POST FALLS – Perhaps the most controversial issue Post Falls voters will decide Nov. 6 is whether to preserve the current 1979-era City Hall building at 408 N. Spokane St.
If the measure receives majority support, it will nullify last year’s uncontested, unanimous City Council decision to demolish the white, concrete-block building after construction of a new City Hall is completed in spring.
Bob Templin, founder of Red Lion Templin’s Hotel on the River, is leading the charge to save the building from the wrecking ball. He believes the city should “maintain and preserve” the 7,500-square-foot building for public use.
But Mayor Clay Larkin said that’s an outlandish suggestion at this stage of the game.
“If we’re told to keep that building, we’re going to … have to dig up and relocate the infrastructure (for new City Hall) that’s already been paid for and put in place. It isn’t as simple as just building a culvert to divert all the water runoff,” Larkin said, referring to numerous underground utilities and a swale that would need to be dug to prevent flooding in the older building.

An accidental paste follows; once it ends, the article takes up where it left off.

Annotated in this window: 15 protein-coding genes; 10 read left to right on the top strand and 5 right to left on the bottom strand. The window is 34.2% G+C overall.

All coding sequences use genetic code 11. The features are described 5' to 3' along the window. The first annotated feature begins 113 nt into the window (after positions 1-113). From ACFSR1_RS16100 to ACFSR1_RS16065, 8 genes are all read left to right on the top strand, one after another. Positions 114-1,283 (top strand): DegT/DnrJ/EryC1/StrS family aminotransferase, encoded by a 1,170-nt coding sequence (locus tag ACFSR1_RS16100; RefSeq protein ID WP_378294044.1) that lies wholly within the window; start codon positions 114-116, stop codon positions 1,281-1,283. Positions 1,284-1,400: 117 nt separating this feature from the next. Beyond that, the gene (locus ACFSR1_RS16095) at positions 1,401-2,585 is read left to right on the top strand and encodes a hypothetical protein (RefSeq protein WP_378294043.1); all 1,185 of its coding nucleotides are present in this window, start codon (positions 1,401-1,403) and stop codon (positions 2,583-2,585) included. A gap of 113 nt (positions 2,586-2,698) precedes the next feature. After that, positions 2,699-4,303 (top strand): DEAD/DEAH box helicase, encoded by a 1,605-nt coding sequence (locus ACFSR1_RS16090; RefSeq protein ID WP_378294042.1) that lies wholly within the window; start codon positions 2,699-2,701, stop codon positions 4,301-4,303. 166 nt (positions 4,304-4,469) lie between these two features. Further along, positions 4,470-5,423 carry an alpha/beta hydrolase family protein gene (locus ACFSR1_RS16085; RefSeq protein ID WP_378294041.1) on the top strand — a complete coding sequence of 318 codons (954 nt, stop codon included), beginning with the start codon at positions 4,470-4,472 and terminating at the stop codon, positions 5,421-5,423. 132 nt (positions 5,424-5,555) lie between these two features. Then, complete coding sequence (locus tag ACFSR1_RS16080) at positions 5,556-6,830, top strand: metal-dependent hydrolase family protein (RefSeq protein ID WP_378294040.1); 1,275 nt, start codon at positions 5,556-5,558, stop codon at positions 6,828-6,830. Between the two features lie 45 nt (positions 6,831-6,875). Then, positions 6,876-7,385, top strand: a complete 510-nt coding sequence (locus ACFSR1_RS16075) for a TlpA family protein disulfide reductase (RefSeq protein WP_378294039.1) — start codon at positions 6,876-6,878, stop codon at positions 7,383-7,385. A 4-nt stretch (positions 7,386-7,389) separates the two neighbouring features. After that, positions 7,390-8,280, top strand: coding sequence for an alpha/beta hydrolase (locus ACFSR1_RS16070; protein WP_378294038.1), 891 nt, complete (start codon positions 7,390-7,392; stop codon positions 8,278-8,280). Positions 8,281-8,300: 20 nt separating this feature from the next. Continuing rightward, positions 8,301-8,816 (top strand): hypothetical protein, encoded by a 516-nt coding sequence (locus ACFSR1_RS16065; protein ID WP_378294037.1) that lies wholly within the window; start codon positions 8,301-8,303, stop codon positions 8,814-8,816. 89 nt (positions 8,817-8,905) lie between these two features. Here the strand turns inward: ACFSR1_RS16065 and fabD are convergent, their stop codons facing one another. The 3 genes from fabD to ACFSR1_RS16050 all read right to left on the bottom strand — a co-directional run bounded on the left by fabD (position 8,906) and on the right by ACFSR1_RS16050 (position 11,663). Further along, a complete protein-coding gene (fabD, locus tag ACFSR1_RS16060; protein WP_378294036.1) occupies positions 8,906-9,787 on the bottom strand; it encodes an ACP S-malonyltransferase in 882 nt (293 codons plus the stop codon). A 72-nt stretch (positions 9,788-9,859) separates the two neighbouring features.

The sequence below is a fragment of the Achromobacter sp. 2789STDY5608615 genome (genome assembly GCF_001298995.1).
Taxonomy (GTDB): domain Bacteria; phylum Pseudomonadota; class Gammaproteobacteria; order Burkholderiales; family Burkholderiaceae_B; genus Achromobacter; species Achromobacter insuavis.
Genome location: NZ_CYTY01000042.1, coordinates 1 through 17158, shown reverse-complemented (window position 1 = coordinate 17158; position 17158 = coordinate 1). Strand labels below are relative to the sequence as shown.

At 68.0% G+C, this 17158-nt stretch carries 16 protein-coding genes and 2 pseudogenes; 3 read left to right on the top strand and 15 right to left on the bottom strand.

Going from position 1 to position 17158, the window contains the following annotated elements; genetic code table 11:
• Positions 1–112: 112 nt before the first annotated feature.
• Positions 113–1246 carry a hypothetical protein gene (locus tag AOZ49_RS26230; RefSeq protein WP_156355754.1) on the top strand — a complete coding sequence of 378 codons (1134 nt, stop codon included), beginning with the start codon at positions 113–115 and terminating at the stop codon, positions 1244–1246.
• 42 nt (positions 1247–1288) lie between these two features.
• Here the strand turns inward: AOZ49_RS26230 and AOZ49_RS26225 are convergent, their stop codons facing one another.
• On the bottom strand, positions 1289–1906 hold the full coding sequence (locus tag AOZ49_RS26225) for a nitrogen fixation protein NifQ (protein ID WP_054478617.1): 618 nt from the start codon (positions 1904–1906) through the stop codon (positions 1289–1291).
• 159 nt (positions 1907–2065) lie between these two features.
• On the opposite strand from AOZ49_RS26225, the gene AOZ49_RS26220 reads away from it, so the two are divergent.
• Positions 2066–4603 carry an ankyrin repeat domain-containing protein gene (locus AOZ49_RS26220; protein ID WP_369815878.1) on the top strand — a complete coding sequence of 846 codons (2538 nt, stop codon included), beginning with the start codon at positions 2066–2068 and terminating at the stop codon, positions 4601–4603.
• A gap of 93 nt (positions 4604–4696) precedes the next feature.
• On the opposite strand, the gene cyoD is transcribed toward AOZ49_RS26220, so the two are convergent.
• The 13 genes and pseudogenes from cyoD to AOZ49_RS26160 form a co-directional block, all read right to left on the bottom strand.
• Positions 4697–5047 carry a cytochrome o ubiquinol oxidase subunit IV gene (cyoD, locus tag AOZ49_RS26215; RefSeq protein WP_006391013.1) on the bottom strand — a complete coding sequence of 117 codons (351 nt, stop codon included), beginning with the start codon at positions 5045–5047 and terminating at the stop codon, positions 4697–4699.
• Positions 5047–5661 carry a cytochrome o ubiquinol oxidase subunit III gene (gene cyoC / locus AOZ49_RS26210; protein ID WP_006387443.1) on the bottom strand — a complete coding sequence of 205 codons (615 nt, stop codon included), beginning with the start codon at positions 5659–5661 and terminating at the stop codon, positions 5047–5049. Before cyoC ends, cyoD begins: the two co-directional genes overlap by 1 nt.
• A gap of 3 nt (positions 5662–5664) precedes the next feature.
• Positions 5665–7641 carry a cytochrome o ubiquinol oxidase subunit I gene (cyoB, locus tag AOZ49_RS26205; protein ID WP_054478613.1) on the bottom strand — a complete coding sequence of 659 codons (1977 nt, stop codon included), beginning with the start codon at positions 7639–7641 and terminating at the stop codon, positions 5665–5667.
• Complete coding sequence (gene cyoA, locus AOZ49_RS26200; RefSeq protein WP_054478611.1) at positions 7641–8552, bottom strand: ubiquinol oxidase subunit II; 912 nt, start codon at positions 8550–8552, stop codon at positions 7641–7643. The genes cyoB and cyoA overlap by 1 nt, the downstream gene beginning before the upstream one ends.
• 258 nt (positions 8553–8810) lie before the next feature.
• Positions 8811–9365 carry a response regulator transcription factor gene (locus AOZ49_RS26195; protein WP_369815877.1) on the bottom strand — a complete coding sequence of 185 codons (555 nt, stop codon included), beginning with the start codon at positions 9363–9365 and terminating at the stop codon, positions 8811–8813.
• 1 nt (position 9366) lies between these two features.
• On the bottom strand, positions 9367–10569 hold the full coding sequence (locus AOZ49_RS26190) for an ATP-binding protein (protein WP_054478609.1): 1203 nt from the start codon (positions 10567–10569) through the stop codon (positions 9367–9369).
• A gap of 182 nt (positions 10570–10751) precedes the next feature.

Larkin noted that the building is not historic and saving it now will cost taxpayers an estimated $1.2 million.
“I can tell them that if they choose to keep (current City Hall) it will trigger a property tax increase,” Larkin said. “It’s wrong to ask the taxpayers to keep an energy-inefficient building … that has no historical value and major deficiencies.”
Templin, in a letter sent to media outlets last week, wrote: “… the alleged cost to taxpayers is grossly inflated.”
Post Falls’ City Administrator Eric Keck said Templin has failed to share the lower restoration estimates he’s come up with.
Meanwhile, some longtime residents question Templin’s crusade over a 28-year-old building. A few years ago, he ordered the demolition of at least six old buildings that he owned, most of them historical, in the city center. The Advance Printing Building, a hardware store, Kirk’s Black and White, a shoe shop, Don’s Pool Hall and the Odd Fellows and Rebekah Lodge were torn down to make way for new commercial buildings, Historical Society records show.
Templin also belonged to a steering committee that recommended construction of a new City Hall followed by destruction of the current building, Larkin added.
However, Templin now believes “… there is no reason to destroy an asset, such as the historic and beloved landmark of the Old City Hall, which has already been paid for, and which may still be utilized to benefit the public.”
sponsored According to two 2015 surveys, 62 percent of Americans do not have enough savings to handle an unexpected emergency, much less any long-term plans.